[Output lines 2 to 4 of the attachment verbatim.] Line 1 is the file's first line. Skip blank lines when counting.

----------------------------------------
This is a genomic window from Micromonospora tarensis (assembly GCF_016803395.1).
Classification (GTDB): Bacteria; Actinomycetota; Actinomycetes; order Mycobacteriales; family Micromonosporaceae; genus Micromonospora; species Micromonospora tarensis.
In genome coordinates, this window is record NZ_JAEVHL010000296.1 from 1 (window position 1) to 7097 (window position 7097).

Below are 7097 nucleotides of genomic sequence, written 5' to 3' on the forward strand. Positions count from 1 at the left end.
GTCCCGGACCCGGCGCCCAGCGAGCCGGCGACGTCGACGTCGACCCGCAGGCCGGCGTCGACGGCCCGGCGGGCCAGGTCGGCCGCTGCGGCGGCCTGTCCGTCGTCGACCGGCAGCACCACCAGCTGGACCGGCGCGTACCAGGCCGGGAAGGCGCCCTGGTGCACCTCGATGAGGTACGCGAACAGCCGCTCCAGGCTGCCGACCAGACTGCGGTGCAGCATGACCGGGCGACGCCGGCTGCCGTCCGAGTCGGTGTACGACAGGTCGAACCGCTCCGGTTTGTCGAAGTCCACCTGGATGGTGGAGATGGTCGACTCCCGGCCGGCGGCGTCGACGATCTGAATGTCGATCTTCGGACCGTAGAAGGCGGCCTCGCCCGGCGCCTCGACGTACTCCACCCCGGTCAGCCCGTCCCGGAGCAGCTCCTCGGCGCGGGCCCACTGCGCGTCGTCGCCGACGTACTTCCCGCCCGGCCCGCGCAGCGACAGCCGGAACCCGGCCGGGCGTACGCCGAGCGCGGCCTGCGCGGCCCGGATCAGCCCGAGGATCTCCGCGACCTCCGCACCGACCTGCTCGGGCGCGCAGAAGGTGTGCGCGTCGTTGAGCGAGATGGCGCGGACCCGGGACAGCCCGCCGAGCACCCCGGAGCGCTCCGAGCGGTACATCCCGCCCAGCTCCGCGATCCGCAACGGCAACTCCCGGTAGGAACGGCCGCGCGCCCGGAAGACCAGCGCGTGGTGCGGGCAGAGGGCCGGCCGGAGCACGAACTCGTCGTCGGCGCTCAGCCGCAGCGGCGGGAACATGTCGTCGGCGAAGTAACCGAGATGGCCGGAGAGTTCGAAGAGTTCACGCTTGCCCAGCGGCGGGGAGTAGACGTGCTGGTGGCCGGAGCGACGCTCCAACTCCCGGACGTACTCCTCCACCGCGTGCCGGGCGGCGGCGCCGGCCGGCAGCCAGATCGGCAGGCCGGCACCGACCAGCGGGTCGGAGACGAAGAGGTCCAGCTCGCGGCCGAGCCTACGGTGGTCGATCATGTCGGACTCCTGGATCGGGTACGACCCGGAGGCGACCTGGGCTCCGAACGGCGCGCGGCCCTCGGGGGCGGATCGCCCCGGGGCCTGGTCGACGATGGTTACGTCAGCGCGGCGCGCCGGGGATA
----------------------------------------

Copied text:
Classification (GTDB): Bacteria; Actinomycetota; Actinomycetes; order Mycobacteriales; family Micromonosporaceae; genus Micromonospora; species Micromonospora tarensis.
In genome coordinates, this window is record NZ_JAEVHL010000296.1 from 1 (window position 1) to 7097 (window position 7097).

Below are 7097 nucleotides of genomic sequence, written 5' to 3' on the forward strand. Positions count from 1 at the left end.